Remind yourself of what is true.

Let’s proclaim that we have loved our children, though not perfectly, to the best of our ability and with all of our hearts. I believe we would jump in front of a train, give one of our kidneys (or two), or cut off our right arm if it would ensure that our children are safe and happy. 

We have changed diapers, endured countless sleepless nights, and prayed and worried that we might not be doing enough. You have made lunches, grocery shopped, cooked dinners, ran them all over town (or states), attended recitals and school events, done homework (that we didn’t know how to do), and worked hard at our jobs; some of us doing so solely to put food on the table and provide our kids with the ‘right’ kind of shoes.

Love isn’t always perfect-looking, but it is powerful. Focus on that. 

You don’t have to live up to an image you’ve constructed.

Could we be missing out, by trying so hard to preserve an image of what we thought things were meant to look like, that we’ve missed the blessings that were right in front of us?

Motherhood is a minefield of situations over which we have limited control. I am not sure why we tend to blame ourselves; could it be that it gives us a feeling of control when we feel out of control? Perhaps we like to analyze and find explanations. The truth is we really don’t have as much control as we think we do, and the reality before us is as beautiful (more beautiful!) than what we conjured up it would be like.

Perhaps it’s time to value being real and authentic and relieve ourselves from the unrealistic images and expectations we’ve clung to.

Have some grace towards yourself.

As I write this, I am filled with a deep compassion and tenderness towards one another.  When our children are struggling, and have made choices that we can’t comprehend or didn’t expect, we may feel as if we are drowning in a sea of regret, ‘should haves,’ and ‘if only’s’.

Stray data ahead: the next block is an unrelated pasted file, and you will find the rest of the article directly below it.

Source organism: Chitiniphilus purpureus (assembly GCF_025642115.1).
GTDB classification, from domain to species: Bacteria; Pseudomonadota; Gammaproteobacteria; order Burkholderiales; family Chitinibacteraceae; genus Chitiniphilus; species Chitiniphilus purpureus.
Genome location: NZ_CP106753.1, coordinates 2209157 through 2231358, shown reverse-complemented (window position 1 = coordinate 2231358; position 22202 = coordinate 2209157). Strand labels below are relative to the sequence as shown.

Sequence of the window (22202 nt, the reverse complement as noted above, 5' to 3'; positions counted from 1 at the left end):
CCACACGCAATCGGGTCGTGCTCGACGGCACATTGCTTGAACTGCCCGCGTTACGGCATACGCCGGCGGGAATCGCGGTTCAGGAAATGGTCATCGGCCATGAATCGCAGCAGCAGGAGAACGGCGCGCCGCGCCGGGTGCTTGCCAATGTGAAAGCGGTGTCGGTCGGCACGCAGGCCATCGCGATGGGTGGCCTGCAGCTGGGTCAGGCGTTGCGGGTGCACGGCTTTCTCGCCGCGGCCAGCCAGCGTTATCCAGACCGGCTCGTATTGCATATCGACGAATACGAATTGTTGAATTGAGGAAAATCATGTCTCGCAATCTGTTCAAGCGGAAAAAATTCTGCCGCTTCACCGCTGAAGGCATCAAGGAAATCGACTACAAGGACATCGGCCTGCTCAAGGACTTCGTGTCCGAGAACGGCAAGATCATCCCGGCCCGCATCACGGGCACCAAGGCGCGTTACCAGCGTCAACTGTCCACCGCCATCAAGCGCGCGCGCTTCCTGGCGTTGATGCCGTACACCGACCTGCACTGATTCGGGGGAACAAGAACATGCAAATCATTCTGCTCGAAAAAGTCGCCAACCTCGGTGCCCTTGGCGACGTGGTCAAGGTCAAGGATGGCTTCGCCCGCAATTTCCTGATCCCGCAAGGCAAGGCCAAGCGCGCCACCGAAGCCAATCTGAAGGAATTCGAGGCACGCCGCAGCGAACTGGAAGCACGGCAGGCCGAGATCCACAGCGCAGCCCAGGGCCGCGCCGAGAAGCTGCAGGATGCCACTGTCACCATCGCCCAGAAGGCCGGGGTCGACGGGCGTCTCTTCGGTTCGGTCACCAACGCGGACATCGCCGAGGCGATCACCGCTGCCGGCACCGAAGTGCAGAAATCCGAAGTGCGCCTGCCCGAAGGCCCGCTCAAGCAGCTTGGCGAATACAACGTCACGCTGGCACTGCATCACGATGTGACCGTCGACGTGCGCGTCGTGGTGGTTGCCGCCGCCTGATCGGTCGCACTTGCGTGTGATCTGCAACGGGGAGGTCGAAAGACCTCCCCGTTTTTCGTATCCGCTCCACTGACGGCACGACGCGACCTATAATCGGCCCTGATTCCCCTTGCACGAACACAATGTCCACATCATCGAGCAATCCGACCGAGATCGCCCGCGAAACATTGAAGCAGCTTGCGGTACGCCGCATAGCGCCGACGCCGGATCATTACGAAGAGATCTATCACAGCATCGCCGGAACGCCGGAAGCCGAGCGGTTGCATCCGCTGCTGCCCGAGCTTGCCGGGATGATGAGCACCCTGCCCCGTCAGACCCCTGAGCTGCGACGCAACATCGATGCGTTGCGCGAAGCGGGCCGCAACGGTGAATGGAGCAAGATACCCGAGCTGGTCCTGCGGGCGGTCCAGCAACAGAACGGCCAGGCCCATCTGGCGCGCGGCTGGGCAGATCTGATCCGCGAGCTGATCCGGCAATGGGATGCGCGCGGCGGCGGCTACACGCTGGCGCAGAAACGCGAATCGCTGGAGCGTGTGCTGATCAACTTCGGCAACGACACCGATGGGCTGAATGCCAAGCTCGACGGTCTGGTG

We need to stop ourselves and practice being more self-compassionate, kind, and grace-filled (Stop Beating Yourself Up). We’re all human and it’s time to be nicer to ourselves. Remind yourself that you have done and are doing the best you can. 

Give yourself permission to be a ‘good enough’ mom.

Sometimes there is nothing that can be more humbling and redeeming than falling on our faces. My own mother has made some significant mistakes, and while I previously had residual hurt and anger, there was nothing more humbling than falling on my face in a similar place when parenting my own children. This has brought healing and compassion to our relationship. 

The best antidote to motherhood guilt is giving yourself the permission to be ‘good enough’ – to kick shame and blame in the butt and out the door. When it comes to binding us together and creating a safe place as women, there is nothing more powerful than being courageously authentic. It takes the awareness to be humble enough to admit our weaknesses and admit the truth that we don’t have all the answers. Wouldn’t we all feel less lonely if we would just admit that?

Use your guilt to evoke positive change.

Rather than punishing ourselves with blame or regret, let’s think about what we can do in this moment, one day at a time, as we move forward.

When you become aware of the guilt that’s whispering, “You’re a bad mom,” ask yourself how you can take responsibility to improve your relationships and the ways you communicate.

 Here are a few ideas:

  • Remind yourself that the present moment is the only place that you can truly be. Replaying the past and tormenting yourself with what you could have done differently will do nothing to change the past. Focus on the moment.
  • Empower yourself by becoming the kind of person and parent you want to be moving forward. How do you want to BE present as you walk through your day: kind, patient, joyful, positive, peaceful, more in control, or perhaps more mindful? 
  • Embrace being kind towards yourself. Remember you are human.
  • Love and accept your children no matter what. 
  • Admit when you are wrong, apologize if you need to, or ask for a redo.  

Let’s rally the war cry at the top of our lungs. “We are good enough and ‘good enough’ is enough!”  Let’s break free and be imperfectly who we are, giving and receiving the grace, love, and forgiveness we need as we learn, grow, and blossom every day. And let’s do the same for our children and others in our lives. 

And if that parenting report card isn’t glaring with straight A’s (aka: your teenager isn’t perfect), you’ll be joining the rest of us. We’re in this together!